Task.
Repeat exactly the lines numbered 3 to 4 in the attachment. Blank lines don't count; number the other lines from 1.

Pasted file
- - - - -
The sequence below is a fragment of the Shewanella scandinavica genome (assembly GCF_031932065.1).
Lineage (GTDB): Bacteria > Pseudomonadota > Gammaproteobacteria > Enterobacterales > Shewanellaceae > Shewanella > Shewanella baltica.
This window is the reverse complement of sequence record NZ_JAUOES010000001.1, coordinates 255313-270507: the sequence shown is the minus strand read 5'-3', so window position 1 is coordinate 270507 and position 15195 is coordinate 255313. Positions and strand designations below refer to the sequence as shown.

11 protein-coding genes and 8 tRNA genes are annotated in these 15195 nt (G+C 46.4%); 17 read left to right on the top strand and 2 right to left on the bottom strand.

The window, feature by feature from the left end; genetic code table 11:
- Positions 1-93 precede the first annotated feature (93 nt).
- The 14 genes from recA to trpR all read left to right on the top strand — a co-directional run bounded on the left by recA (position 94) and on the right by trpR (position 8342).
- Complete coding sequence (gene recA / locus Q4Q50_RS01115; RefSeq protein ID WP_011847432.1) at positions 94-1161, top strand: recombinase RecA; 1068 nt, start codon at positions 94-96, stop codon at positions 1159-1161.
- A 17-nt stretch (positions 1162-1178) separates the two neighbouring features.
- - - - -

This window is the reverse complement of sequence record NZ_JAUOES010000001.1, coordinates 255313-270507: the sequence shown is the minus strand read 5'-3', so window position 1 is coordinate 270507 and position 15195 is coordinate 255313. Positions and strand designations below refer to the sequence as shown.

11 protein-coding genes and 8 tRNA genes are annotated in these 15195 nt (G+C 46.4%); 17 read left to right on the top strand and 2 right to left on the bottom strand.